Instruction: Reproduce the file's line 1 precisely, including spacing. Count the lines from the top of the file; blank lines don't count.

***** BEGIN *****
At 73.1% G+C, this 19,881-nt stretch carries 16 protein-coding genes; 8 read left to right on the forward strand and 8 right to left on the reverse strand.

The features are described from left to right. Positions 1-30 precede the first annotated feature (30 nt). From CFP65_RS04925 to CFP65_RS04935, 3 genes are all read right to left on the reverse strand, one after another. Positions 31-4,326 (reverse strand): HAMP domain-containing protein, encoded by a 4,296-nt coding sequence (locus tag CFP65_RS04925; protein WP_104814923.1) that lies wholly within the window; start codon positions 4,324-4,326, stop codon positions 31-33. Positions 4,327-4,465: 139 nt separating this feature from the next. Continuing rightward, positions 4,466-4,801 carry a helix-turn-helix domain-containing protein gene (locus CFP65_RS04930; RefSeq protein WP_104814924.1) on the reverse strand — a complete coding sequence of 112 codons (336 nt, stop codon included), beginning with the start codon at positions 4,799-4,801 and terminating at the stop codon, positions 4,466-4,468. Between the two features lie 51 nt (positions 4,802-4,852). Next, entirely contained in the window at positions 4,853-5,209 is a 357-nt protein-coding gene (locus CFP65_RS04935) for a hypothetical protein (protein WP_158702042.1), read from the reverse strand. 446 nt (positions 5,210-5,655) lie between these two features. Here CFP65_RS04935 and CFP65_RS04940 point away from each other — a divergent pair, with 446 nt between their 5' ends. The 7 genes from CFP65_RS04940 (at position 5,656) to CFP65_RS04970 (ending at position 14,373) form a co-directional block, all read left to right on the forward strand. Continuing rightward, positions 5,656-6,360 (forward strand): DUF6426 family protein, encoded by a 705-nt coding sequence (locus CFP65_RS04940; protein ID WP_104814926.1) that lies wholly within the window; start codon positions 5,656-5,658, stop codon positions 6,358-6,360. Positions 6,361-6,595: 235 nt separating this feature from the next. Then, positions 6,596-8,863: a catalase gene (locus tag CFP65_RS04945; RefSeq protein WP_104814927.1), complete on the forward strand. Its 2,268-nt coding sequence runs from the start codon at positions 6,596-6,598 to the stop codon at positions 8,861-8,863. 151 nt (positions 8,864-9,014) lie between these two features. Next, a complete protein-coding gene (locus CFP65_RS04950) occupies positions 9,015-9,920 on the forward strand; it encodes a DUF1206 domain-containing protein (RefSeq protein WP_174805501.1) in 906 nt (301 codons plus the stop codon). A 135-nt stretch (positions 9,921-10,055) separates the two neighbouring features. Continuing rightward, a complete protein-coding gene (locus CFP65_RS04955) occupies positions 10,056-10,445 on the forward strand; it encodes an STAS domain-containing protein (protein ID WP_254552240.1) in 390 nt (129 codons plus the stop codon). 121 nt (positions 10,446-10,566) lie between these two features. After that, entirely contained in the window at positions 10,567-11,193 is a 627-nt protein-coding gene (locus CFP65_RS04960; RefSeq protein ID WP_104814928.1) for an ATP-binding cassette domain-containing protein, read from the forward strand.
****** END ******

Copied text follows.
At 73.1% G+C, this 19,881-nt stretch carries 16 protein-coding genes; 8 read left to right on the forward strand and 8 right to left on the reverse strand.